http://archive.courier-journal.com/usatoday/article/8140879

Glacier National Park

Glacier National Park

Stocking the pond at Dry Bridge Park

Hiking the Highline

Lunch at Logan Pass

Easter at Fresh Life Church. Followed by Pastor Levi Lusko preaching.

Fresh Life Easter

Fresh Life Easter

Swing dancing is one of the great loves of my life. This is my instructor Peter Flahiff, dancing with my friend Miss Caitlin Hills.Dancing the night away

 

Drop Everything and Move at Hedges

Montana SunsetSunset view of Big Mountain

Montana Spartan Sprint Race 2014Florence Nightingale's Birthday

 

This Week in the Flathead: Bibler Gardens

Just another day of driving down the road in Montana…

Bear in Glacier

Memorial Day Ceremony in Columbia Falls

Sunset StrollMontana High School Rodeo State Finals

 

Montana High School Rodeo State Finals

Harlow

Not all the stories are fun. There was a fire at a local mill. In the initial reports 60 people were unaccounted for. This is the group of guys who got in my face and tried to physically intimidate me in an attempt to keep me from taking photographs. I understand the high emotions of the day, but I have a job to do, even when some people don’t like me doing my job.

Fire at Plum Creek

 

 

Mary Lloyd Retires

Father's Day

Montana Life: The Lens Hub

This Week in the Flathead: Swing Dancing Style

This Week in the Flathead: Swing Dancing Style

Deer at Dawn

Deer at Dawn

Sunrise Meadow

Driving up to North Glacier

Every year, when Going-to-the-Sun Road is finally plowed and opened to the public, the first vehicle in is one of the famed red buses. Rhonda Hendricks, always wanted to be on one of those first buses. This year, with months to live, Hendricks got her wish. Here is the caption:

Rhonda Hendricks takes in the view of the Logan Pass Visitor Center from the famous red bus that carried her and her family up Going-to-the-Sun Road, officially opening the road for the season, on Tuesday, July 2, in Glacier National Park. Hendricks’ family managed to keep the surprise bus tour a secret until the day of. Doug Hendricks, her husband commented that is was wonderful to see her so grateful that she became tearful. The ride was a highly emotional one. (Brenda Ahearn/Daily Inter Lake)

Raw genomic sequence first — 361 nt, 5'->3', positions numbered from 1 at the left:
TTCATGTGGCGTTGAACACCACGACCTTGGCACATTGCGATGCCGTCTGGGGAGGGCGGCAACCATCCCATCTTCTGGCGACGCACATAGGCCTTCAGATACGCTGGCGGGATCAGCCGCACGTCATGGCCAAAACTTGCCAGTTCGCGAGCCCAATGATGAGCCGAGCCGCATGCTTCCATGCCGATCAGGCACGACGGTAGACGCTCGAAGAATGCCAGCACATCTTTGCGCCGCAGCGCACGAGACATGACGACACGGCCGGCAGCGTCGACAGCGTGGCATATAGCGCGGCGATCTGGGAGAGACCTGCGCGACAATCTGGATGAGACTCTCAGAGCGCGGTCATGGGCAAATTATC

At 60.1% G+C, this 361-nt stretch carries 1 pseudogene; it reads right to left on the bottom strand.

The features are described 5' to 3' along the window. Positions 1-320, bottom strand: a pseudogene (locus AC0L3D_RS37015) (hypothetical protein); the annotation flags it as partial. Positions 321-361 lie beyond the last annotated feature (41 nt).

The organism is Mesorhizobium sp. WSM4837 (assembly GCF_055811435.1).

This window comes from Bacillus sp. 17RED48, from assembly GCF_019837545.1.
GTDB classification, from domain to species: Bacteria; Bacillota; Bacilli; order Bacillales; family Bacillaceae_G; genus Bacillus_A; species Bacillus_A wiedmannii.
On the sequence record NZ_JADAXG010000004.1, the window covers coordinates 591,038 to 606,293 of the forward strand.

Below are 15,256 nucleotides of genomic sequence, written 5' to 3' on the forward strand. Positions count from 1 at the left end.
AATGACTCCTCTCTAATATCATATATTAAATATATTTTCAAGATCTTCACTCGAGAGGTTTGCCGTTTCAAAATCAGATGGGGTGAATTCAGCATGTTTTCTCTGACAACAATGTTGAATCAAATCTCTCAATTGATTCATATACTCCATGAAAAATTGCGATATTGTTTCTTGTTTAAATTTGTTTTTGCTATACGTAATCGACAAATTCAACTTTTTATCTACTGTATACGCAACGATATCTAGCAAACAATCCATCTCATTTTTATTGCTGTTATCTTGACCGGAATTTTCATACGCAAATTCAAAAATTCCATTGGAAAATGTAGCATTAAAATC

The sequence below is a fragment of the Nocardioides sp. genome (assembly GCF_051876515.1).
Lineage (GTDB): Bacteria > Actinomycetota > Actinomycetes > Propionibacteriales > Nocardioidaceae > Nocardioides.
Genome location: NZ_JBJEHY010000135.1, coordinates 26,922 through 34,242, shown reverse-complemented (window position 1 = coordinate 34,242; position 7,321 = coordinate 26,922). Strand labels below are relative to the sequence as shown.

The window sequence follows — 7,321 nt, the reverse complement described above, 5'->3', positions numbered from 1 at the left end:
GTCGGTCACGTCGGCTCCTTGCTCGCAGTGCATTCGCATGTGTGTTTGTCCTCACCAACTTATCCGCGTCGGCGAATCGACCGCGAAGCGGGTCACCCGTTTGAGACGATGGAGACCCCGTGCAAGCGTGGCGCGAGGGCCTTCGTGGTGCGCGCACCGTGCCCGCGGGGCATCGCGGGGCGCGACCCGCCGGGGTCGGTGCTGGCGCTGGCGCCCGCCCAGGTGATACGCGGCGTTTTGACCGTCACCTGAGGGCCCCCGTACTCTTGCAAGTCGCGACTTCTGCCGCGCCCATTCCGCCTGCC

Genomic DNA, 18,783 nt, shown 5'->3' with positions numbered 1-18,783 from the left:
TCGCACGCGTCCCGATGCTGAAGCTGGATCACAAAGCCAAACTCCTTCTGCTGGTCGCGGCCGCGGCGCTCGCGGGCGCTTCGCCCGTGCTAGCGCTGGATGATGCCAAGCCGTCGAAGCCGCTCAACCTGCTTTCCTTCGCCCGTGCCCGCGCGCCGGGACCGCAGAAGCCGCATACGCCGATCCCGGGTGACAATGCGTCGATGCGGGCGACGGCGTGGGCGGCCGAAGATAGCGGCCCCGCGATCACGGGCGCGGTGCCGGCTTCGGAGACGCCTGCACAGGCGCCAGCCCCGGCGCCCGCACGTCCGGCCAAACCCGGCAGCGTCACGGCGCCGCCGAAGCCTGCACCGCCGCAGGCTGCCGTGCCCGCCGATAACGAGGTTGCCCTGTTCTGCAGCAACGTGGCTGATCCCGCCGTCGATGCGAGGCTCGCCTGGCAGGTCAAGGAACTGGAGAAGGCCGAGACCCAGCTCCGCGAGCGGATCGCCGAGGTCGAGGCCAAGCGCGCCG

Opening the Road

Fourth of July Golf Tournament

Moonset

Photographing fly fishing is kind always special to me. I loved the book A River Runs Through It, and although this isn’t that river, there is just something about fly fishing in Montana. Later this year, I got to go on float trip/fly fishing expedition. I caught my first fish! It was spectacular. Cold. But worth it.

Montana Life: Cork Coffee Mug

2014_Best_of_54

National Dance Day

Double Rainbow over Flathead Lake

The home coming of pilot of No. 6  Major Jason Curtis, a graduate of Flathead High School, and the United States Air Force Thunderbirds was one of the biggest stories of the year. The Tunderbirds performed for two days at the air show which was attended by 25,000 people.

Major Jason Curtis returns to Flathead High School

Thunderbirds Practice

Mountain Madness Air ShowMountain Madness Air Show

Mountain Madness Air Show

North End Swing's annual Smooth Sailing event

Acknowledging Veterans of the Korean War

Cabo Survivor Returns to Montana

Glacier Starscape

2nda Annual Pink Me Up Run

Creston Sunrise

Fire Prevention Week

Black Swan Cygnets

Fall Football Fun

Profile: Halladay Quist

Veteran Profile: James Edmiston

Veterans Day at Whitefish High School

Glacier vs C.M. Russell: State Championships

Glacier vs C.M. Russell: State Championships

 

 

Profile: Micah Groschupf

Hockaday figurines at the KM Building

Montana Life: Freeman Leather

Montana Life: Freeman Leather

This final portrait is of my favorite story of the year. Mr. Wayne Bolton is a former Untied States Marine who survived the battle of the Chosin Reservoir. I got to tell his story in both words and images. https://brendaahearn.wordpress.com/2014/11/27/remembering-chosin/

Remembering Chosin